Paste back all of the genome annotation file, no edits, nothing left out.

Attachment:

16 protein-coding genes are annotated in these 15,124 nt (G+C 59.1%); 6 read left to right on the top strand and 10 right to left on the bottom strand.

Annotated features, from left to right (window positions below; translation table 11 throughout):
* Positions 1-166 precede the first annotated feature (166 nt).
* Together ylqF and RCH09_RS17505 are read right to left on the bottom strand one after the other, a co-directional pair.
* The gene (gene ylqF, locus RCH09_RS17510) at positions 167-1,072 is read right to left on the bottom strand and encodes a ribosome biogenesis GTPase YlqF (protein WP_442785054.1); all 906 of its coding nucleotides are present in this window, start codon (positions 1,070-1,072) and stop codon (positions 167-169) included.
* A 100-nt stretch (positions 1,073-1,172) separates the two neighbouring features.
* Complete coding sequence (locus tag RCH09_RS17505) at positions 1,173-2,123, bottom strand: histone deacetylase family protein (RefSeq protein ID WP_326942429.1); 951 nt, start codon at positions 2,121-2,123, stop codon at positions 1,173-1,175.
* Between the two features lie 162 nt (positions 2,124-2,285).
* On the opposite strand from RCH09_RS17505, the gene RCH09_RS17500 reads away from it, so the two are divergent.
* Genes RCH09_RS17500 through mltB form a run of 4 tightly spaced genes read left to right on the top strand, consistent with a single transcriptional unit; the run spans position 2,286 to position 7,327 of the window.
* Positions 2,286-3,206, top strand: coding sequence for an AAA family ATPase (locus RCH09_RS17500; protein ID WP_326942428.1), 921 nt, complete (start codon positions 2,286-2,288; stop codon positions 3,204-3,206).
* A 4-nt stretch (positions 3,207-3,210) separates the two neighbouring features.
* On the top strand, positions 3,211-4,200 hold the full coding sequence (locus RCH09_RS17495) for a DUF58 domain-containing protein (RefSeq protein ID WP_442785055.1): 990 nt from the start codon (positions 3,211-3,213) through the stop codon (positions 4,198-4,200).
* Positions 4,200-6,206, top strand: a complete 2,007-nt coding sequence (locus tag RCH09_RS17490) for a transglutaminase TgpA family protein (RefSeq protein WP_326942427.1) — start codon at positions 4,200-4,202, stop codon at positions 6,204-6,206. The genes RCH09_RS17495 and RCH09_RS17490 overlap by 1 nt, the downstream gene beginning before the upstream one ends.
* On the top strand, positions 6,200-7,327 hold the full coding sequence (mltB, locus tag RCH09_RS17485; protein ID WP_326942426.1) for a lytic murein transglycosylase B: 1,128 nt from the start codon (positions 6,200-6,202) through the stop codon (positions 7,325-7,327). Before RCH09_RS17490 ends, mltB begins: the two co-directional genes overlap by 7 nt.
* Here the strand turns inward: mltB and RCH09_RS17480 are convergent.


16 protein-coding genes are annotated in these 15,124 nt (G+C 59.1%); 6 read left to right on the top strand and 10 right to left on the bottom strand.

Annotated features, from left to right (window positions below; translation table 11 throughout):
* Positions 1-166 precede the first annotated feature (166 nt).
* Together ylqF and RCH09_RS17505 are read right to left on the bottom strand one after the other, a co-directional pair.
* The gene (gene ylqF, locus RCH09_RS17510) at positions 167-1,072 is read right to left on the bottom strand and encodes a ribosome biogenesis GTPase YlqF (protein WP_442785054.1); all 906 of its coding nucleotides are present in this window, start codon (positions 1,070-1,072) and stop codon (positions 167-169) included.
* A 100-nt stretch (positions 1,073-1,172) separates the two neighbouring features.
* Complete coding sequence (locus tag RCH09_RS17505) at positions 1,173-2,123, bottom strand: histone deacetylase family protein (RefSeq protein ID WP_326942429.1); 951 nt, start codon at positions 2,121-2,123, stop codon at positions 1,173-1,175.
* Between the two features lie 162 nt (positions 2,124-2,285).
* On the opposite strand from RCH09_RS17505, the gene RCH09_RS17500 reads away from it, so the two are divergent.
* Genes RCH09_RS17500 through mltB form a run of 4 tightly spaced genes read left to right on the top strand, consistent with a single transcriptional unit; the run spans position 2,286 to position 7,327 of the window.
* Positions 2,286-3,206, top strand: coding sequence for an AAA family ATPase (locus RCH09_RS17500; protein ID WP_326942428.1), 921 nt, complete (start codon positions 2,286-2,288; stop codon positions 3,204-3,206).
* A 4-nt stretch (positions 3,207-3,210) separates the two neighbouring features.
* On the top strand, positions 3,211-4,200 hold the full coding sequence (locus RCH09_RS17495) for a DUF58 domain-containing protein (RefSeq protein ID WP_442785055.1): 990 nt from the start codon (positions 3,211-3,213) through the stop codon (positions 4,198-4,200).
* Positions 4,200-6,206, top strand: a complete 2,007-nt coding sequence (locus tag RCH09_RS17490) for a transglutaminase TgpA family protein (RefSeq protein WP_326942427.1) — start codon at positions 4,200-4,202, stop codon at positions 6,204-6,206. The genes RCH09_RS17495 and RCH09_RS17490 overlap by 1 nt, the downstream gene beginning before the upstream one ends.
* On the top strand, positions 6,200-7,327 hold the full coding sequence (mltB, locus tag RCH09_RS17485; protein ID WP_326942426.1) for a lytic murein transglycosylase B: 1,128 nt from the start codon (positions 6,200-6,202) through the stop codon (positions 7,325-7,327). Before RCH09_RS17490 ends, mltB begins: the two co-directional genes overlap by 7 nt.
* Here the strand turns inward: mltB and RCH09_RS17480 are convergent.